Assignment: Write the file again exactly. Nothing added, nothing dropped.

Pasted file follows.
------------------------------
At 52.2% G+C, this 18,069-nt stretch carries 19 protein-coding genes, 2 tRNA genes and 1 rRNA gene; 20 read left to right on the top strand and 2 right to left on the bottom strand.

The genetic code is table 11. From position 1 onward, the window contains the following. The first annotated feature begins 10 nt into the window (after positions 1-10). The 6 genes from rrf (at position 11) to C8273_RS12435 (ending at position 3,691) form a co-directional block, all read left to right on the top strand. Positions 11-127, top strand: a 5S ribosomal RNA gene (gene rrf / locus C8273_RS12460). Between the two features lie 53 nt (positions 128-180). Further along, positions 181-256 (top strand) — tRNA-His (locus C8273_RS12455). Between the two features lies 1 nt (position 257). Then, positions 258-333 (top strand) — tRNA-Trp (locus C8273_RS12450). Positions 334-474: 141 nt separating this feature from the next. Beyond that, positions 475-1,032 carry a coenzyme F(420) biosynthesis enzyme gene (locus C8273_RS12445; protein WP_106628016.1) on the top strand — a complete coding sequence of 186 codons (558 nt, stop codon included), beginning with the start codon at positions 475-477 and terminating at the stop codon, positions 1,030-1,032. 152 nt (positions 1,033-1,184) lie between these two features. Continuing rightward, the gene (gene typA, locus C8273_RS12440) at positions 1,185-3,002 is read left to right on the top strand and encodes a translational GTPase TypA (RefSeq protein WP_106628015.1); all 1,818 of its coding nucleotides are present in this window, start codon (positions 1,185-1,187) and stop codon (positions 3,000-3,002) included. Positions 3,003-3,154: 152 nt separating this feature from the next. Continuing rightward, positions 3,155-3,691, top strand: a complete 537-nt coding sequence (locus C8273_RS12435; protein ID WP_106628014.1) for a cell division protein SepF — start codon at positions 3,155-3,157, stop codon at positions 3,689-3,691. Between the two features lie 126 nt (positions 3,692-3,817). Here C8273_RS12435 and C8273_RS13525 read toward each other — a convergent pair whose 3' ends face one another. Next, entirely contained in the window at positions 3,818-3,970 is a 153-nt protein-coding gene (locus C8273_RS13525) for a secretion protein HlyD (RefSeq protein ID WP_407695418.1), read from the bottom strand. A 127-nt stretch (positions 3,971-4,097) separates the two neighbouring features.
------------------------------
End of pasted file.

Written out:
At 52.2% G+C, this 18,069-nt stretch carries 19 protein-coding genes, 2 tRNA genes and 1 rRNA gene; 20 read left to right on the top strand and 2 right to left on the bottom strand.

The genetic code is table 11. From position 1 onward, the window contains the following. The first annotated feature begins 10 nt into the window (after positions 1-10). The 6 genes from rrf (at position 11) to C8273_RS12435 (ending at position 3,691) form a co-directional block, all read left to right on the top strand. Positions 11-127, top strand: a 5S ribosomal RNA gene (gene rrf / locus C8273_RS12460). Between the two features lie 53 nt (positions 128-180). Further along, positions 181-256 (top strand) — tRNA-His (locus C8273_RS12455). Between the two features lies 1 nt (position 257). Then, positions 258-333 (top strand) — tRNA-Trp (locus C8273_RS12450). Positions 334-474: 141 nt separating this feature from the next. Beyond that, positions 475-1,032 carry a coenzyme F(420) biosynthesis enzyme gene (locus C8273_RS12445; protein WP_106628016.1) on the top strand — a complete coding sequence of 186 codons (558 nt, stop codon included), beginning with the start codon at positions 475-477 and terminating at the stop codon, positions 1,030-1,032. 152 nt (positions 1,033-1,184) lie between these two features. Continuing rightward, the gene (gene typA, locus C8273_RS12440) at positions 1,185-3,002 is read left to right on the top strand and encodes a translational GTPase TypA (RefSeq protein WP_106628015.1); all 1,818 of its coding nucleotides are present in this window, start codon (positions 1,185-1,187) and stop codon (positions 3,000-3,002) included. Positions 3,003-3,154: 152 nt separating this feature from the next. Continuing rightward, positions 3,155-3,691, top strand: a complete 537-nt coding sequence (locus C8273_RS12435; protein ID WP_106628014.1) for a cell division protein SepF — start codon at positions 3,155-3,157, stop codon at positions 3,689-3,691. Between the two features lie 126 nt (positions 3,692-3,817). Here C8273_RS12435 and C8273_RS13525 read toward each other — a convergent pair whose 3' ends face one another. Next, entirely contained in the window at positions 3,818-3,970 is a 153-nt protein-coding gene (locus C8273_RS13525) for a secretion protein HlyD (RefSeq protein ID WP_407695418.1), read from the bottom strand. A 127-nt stretch (positions 3,971-4,097) separates the two neighbouring features.